Cosmos The Documentary that Changed How People Viewed Astronomy

There was a time when astronomy was viewed as a whole lot of stargazing and mathematics and not much else. There are a lot of events that shifted the global culture on how interesting space was to observe and explore, and a big part of that had to do with the prevalence of space-themed television shows like Star War, Star Trek and Lost in Space. The various NASA space missions also changed the public perception of space and made it cool to be a space explorer.

But being an astronomer was still seen as a nerd’s job or something that was inherently boring. That is, until Cosmos came along. This documentary series hosted by Carl Sagan had a message that would alter the way people viewed the stars and astronomy as a field of study or career choice.

The visuals, the compelling narration and the sheer wonder of it all are what worked together to make this documentary series truly groundbreaking and revolutionary. Carl Sagan’s idealized view of the cosmos helped as well, as he has become endlessly quotable and beloved in the years since this series aired. His eternal optimism about where we are going as a people and what we have accomplished is what made this series so entertaining for people.

In the eyes of most people, the cosmos seemed like unreachable, unattainable frontier, but Carl Sagan always saw it as our future and where we were meant to be. He had a knack for bringing his visions into his work and helping others to see things the way he saw them. This is why the series has had such lasting appeal and why it has seen a few follow up series over the years.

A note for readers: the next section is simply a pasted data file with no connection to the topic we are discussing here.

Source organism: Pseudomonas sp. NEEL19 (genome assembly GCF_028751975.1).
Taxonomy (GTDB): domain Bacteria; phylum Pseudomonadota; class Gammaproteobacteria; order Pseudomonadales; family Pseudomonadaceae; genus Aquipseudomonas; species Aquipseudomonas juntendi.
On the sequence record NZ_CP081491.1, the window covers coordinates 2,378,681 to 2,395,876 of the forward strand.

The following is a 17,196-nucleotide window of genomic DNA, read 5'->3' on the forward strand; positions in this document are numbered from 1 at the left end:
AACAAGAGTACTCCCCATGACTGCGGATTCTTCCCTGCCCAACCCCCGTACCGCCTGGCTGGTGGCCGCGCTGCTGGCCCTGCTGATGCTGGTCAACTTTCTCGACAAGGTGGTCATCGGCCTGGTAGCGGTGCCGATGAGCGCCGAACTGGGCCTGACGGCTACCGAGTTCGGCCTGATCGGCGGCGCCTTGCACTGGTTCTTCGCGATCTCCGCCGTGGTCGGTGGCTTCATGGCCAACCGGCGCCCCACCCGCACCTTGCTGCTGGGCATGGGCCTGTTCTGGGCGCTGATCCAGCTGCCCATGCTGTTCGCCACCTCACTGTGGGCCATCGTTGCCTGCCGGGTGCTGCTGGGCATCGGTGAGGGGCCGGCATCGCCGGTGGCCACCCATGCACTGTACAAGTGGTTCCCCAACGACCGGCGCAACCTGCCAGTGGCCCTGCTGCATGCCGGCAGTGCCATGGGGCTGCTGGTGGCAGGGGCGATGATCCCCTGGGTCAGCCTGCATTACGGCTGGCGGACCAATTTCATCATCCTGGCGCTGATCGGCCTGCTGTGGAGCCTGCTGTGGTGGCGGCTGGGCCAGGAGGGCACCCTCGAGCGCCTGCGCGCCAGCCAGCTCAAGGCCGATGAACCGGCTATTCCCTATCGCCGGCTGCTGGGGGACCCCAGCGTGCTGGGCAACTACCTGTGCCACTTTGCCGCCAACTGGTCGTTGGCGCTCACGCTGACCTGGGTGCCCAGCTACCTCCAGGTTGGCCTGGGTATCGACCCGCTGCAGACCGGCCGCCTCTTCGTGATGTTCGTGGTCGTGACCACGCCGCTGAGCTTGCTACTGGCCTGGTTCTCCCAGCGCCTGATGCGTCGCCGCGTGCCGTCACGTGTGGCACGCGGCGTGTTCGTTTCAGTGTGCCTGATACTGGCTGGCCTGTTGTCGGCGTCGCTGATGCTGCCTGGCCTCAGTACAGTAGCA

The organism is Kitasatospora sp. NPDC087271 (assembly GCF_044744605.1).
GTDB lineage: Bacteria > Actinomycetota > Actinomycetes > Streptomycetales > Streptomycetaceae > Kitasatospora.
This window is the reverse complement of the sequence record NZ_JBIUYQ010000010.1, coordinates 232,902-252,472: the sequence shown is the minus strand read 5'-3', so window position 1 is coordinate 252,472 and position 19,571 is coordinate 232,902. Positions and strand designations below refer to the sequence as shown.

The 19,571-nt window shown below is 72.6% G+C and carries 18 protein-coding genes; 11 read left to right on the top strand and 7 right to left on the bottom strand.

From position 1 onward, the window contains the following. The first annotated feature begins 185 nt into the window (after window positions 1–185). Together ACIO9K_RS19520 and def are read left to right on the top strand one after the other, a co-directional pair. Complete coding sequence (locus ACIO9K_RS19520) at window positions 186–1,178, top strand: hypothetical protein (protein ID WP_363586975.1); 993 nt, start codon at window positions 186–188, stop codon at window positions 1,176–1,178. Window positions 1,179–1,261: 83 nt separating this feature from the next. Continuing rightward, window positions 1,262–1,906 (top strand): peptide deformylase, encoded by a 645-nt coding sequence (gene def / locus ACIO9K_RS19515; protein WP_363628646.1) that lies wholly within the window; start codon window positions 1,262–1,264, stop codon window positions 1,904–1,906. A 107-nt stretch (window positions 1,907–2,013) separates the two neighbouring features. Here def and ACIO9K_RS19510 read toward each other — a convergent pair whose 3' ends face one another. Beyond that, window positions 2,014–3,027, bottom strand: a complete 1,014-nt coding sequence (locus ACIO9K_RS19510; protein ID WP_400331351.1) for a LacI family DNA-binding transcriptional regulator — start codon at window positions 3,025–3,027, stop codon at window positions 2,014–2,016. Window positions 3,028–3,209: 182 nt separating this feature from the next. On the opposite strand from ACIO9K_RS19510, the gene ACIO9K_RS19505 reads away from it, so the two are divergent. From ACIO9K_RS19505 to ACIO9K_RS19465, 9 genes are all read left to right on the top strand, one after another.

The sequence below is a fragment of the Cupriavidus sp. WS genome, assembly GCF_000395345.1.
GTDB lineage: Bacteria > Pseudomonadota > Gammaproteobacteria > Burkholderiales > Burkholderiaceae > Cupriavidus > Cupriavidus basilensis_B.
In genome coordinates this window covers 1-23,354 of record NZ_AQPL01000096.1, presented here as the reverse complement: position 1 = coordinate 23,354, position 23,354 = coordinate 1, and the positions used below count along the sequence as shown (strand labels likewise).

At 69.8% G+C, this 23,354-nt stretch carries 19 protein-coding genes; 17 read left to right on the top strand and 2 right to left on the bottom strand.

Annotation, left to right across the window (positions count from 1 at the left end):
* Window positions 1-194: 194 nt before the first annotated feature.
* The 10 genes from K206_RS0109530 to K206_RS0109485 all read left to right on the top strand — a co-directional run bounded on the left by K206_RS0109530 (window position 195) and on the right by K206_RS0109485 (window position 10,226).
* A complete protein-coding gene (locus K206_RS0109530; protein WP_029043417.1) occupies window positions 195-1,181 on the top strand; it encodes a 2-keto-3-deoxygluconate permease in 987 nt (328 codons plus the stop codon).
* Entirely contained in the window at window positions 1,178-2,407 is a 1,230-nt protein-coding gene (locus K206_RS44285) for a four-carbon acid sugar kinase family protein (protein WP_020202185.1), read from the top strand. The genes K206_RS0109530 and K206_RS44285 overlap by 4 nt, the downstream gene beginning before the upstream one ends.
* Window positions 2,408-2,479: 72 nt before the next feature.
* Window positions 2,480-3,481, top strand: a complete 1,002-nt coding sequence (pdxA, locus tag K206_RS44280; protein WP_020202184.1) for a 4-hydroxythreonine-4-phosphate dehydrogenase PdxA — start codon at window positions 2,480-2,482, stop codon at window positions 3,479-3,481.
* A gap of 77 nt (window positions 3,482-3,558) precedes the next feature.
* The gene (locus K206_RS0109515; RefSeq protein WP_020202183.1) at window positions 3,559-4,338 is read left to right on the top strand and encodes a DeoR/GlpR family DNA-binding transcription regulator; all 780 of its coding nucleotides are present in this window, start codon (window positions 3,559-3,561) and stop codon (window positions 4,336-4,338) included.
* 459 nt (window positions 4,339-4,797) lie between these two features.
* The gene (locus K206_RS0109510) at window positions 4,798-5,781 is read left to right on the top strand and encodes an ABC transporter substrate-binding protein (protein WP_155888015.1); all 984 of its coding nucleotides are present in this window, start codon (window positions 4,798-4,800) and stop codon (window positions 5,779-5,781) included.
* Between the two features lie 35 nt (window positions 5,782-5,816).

Neil DeGrasse Tyson revitalized the series in 2014, and now there is a new series helmed by Seth MacFarlane that is coming out soon. These shows have built on what Sagan did and are bringing astronomy and science to the masses in a way that is approachable and accessible. That’s something only a few scientists in history have managed to do.
Cosmos was the science show for everyone, and it was about as successful as a science show could be. It launched Sagan to stardom and helped to popularize the idea of mainstream science shows, creating a whole new generation of people who would grow up interested in astronomy, technology and related fields. The 13-part series has been collected, rereleased, referenced and pointed to as inspiration endlessly over the years, so it’s no surprise to see that it is still going strong with new series being released under the same name.

Because science is always growing and changing and new discoveries are being unveiled, itis necessary for the show to be updated and for new versions to address those changes and new findings. This is why Cosmos will always be relevant as science moves forward and introduces new concepts to new generations.

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